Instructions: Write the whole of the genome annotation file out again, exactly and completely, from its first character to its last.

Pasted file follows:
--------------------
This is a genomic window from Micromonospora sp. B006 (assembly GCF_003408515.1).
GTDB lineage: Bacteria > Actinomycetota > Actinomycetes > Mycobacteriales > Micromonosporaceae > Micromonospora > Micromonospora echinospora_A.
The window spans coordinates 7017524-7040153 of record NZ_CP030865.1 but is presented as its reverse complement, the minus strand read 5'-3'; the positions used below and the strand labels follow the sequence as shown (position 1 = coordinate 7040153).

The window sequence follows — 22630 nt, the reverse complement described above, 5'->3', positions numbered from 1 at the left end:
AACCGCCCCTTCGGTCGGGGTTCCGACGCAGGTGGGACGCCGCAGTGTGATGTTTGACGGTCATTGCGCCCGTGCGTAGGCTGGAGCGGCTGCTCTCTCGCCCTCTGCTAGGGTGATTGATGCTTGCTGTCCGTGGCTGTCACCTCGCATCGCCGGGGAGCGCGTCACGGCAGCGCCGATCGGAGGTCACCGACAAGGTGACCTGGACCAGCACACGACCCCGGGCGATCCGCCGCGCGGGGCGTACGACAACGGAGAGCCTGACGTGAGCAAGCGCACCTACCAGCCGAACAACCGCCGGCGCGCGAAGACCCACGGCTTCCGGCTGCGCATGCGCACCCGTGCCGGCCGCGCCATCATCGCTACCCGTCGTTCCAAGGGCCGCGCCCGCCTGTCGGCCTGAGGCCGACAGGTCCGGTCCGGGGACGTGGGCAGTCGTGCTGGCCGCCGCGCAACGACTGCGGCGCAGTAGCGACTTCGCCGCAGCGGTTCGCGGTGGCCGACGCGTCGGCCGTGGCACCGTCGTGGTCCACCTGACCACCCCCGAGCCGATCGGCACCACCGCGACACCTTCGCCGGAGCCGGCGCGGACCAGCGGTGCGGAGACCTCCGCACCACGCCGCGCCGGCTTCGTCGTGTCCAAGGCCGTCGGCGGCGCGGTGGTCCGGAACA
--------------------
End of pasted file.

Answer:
This is a genomic window from Micromonospora sp. B006 (assembly GCF_003408515.1).
GTDB lineage: Bacteria > Actinomycetota > Actinomycetes > Mycobacteriales > Micromonosporaceae > Micromonospora > Micromonospora echinospora_A.
The window spans coordinates 7017524-7040153 of record NZ_CP030865.1 but is presented as its reverse complement, the minus strand read 5'-3'; the positions used below and the strand labels follow the sequence as shown (position 1 = coordinate 7040153).

The window sequence follows — 22630 nt, the reverse complement described above, 5'->3', positions numbered from 1 at the left end:
AACCGCCCCTTCGGTCGGGGTTCCGACGCAGGTGGGACGCCGCAGTGTGATGTTTGACGGTCATTGCGCCCGTGCGTAGGCTGGAGCGGCTGCTCTCTCGCCCTCTGCTAGGGTGATTGATGCTTGCTGTCCGTGGCTGTCACCTCGCATCGCCGGGGAGCGCGTCACGGCAGCGCCGATCGGAGGTCACCGACAAGGTGACCTGGACCAGCACACGACCCCGGGCGATCCGCCGCGCGGGGCGTACGACAACGGAGAGCCTGACGTGAGCAAGCGCACCTACCAGCCGAACAACCGCCGGCGCGCGAAGACCCACGGCTTCCGGCTGCGCATGCGCACCCGTGCCGGCCGCGCCATCATCGCTACCCGTCGTTCCAAGGGCCGCGCCCGCCTGTCGGCCTGAGGCCGACAGGTCCGGTCCGGGGACGTGGGCAGTCGTGCTGGCCGCCGCGCAACGACTGCGGCGCAGTAGCGACTTCGCCGCAGCGGTTCGCGGTGGCCGACGCGTCGGCCGTGGCACCGTCGTGGTCCACCTGACCACCCCCGAGCCGATCGGCACCACCGCGACACCTTCGCCGGAGCCGGCGCGGACCAGCGGTGCGGAGACCTCCGCACCACGCCGCGCCGGCTTCGTCGTGTCCAAGGCCGTCGGCGGCGCGGTGGTCCGGAACA